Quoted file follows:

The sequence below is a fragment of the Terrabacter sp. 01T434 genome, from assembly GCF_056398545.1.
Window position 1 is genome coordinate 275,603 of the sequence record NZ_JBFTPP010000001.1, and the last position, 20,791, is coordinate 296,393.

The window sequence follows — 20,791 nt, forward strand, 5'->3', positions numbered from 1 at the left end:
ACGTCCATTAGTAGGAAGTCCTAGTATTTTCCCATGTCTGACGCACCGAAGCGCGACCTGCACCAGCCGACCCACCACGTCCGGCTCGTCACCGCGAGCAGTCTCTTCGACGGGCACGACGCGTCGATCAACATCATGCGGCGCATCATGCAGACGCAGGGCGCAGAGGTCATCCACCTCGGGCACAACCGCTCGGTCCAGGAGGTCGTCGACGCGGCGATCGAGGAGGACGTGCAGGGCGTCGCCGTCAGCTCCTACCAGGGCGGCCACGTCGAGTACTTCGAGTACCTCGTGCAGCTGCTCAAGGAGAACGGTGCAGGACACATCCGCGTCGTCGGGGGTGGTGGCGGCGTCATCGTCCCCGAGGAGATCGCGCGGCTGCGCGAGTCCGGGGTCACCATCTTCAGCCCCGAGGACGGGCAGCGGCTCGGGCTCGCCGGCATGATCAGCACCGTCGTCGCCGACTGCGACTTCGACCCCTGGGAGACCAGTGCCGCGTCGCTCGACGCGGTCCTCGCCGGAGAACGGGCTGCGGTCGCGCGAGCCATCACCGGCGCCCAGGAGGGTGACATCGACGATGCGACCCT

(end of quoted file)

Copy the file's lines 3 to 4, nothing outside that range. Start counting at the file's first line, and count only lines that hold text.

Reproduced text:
The window sequence follows — 20,791 nt, forward strand, 5'->3', positions numbered from 1 at the left end:
ACGTCCATTAGTAGGAAGTCCTAGTATTTTCCCATGTCTGACGCACCGAAGCGCGACCTGCACCAGCCGACCCACCACGTCCGGCTCGTCACCGCGAGCAGTCTCTTCGACGGGCACGACGCGTCGATCAACATCATGCGGCGCATCATGCAGACGCAGGGCGCAGAGGTCATCCACCTCGGGCACAACCGCTCGGTCCAGGAGGTCGTCGACGCGGCGATCGAGGAGGACGTGCAGGGCGTCGCCGTCAGCTCCTACCAGGGCGGCCACGTCGAGTACTTCGAGTACCTCGTGCAGCTGCTCAAGGAGAACGGTGCAGGACACATCCGCGTCGTCGGGGGTGGTGGCGGCGTCATCGTCCCCGAGGAGATCGCGCGGCTGCGCGAGTCCGGGGTCACCATCTTCAGCCCCGAGGACGGGCAGCGGCTCGGGCTCGCCGGCATGATCAGCACCGTCGTCGCCGACTGCGACTTCGACCCCTGGGAGACCAGTGCCGCGTCGCTCGACGCGGTCCTCGCCGGAGAACGGGCTGCGGTCGCGCGAGCCATCACCGGCGCCCAGGAGGGTGACATCGACGATGCGACCCT